At a constant carrier density, varying the width of the graphene ribbons – from 1 to 4 µm – changes the plasmon resonant frequency from 6 to 3 THz. The spectra of light transmitted through the device (right) show corresponding absorption peaks.

A precursor of devices to come, the experimental setup could control the polarization and modify the intensity of terahertz light and could enable other optical and electronic components in applications from medical imaging to astronomy – all in two dimensions.

Next, the team plans to explore various metamaterial designs to further control the graphene plasmon resonances as well as explore different-length scales to extend the available spectral range that can be reached, Wang said. In addition, they will examine what fundamental limitations on quality factors there are for the plasmon resonances.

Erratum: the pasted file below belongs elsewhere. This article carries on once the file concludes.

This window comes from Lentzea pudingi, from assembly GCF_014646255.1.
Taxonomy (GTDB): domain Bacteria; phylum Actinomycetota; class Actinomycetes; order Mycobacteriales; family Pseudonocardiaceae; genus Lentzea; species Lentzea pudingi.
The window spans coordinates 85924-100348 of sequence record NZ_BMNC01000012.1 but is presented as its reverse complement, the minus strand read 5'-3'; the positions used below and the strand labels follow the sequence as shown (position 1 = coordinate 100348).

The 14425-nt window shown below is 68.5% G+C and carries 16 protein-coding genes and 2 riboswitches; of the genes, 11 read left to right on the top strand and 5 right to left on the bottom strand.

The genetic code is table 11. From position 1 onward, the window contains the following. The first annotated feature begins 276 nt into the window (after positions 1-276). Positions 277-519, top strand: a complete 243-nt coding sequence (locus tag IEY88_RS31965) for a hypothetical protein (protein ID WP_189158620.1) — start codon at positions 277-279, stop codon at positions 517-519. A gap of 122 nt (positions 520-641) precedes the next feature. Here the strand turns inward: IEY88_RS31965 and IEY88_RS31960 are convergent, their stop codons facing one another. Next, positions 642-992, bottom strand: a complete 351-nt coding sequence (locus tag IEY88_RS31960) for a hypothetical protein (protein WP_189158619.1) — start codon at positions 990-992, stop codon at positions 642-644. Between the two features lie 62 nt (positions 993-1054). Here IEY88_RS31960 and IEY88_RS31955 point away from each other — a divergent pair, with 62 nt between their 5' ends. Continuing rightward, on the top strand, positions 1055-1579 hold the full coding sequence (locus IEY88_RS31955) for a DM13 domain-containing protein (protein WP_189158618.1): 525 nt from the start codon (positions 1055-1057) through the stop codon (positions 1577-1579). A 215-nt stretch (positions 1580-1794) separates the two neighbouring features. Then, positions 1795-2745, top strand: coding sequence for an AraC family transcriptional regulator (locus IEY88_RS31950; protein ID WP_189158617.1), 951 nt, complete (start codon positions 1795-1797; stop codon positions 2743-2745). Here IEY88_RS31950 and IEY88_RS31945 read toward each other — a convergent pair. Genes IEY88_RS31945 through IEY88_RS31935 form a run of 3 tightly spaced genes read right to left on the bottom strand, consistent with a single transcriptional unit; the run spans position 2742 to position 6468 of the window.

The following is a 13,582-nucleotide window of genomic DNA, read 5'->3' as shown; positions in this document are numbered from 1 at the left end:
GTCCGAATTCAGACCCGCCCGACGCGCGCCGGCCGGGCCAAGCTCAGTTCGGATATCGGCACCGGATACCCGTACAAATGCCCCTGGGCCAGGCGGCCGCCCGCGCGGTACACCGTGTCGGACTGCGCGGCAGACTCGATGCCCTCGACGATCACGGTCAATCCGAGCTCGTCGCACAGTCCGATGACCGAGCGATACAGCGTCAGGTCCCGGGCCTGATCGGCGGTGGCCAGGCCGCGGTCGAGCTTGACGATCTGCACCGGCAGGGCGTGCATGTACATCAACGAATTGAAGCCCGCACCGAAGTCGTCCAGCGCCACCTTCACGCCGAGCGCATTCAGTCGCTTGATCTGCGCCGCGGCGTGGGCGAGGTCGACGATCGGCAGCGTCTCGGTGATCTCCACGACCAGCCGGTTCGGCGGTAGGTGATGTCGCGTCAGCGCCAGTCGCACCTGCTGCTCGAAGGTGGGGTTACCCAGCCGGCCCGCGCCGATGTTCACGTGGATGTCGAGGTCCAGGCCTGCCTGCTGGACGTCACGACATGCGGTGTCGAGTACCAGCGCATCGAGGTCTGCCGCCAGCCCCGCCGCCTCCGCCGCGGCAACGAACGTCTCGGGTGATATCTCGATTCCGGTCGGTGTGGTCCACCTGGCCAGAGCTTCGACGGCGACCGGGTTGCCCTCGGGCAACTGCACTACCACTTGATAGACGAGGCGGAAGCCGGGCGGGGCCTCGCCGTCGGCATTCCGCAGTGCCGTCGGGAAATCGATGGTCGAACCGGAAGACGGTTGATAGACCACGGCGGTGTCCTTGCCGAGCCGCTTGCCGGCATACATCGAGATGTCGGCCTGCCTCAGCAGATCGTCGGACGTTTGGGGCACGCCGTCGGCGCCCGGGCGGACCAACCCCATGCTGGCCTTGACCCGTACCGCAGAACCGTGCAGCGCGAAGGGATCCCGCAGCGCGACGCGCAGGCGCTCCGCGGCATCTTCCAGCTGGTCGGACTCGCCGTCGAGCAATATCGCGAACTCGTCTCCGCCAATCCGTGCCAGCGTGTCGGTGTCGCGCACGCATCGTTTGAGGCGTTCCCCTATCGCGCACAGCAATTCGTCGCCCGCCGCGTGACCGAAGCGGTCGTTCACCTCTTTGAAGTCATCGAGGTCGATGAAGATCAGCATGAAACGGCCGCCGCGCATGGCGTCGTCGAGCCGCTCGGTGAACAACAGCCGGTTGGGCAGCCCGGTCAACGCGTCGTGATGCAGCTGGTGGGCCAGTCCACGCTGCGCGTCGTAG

The scientific observation of celestial radiation that has reached the vicinity of Earth, and the interpretation of these observations to determine the characteristics of the extraterrestrial bodies and phenomena that have emitted the radiation.
With respect to light radiation, the restriction of the vibrations of the magnetic or electric field vector to a single plane. In a beam of electromagnetic radiation, the polarization direction is the direction of the electric field vector (with no distinction between positive and negative as the field oscillates back and forth). The polarization vector is always in the plane at right angles to the beam direction. Near some given stationary point in space the polarization direction in the beam...
2-D systemsAdvanced Light SourceAmericasastronomyBasic ScienceCaliforniaDirac electron characteristicsFeng Wanggraphenegraphene plasmon resonancegraphene plasmonicsgraphene ribbonsinfrared spectrometerLawrence Berkeley National LaboratorymetamaterialsmicroribbonsnanooscillationPlasmon resonanceplasmonspolarizationResearch & Technologysemiconductorsilicon-oxide substratespectroscopyTech Pulseterahertz absorptionterahertz lightTest & MeasurementUniversity of California Berkeley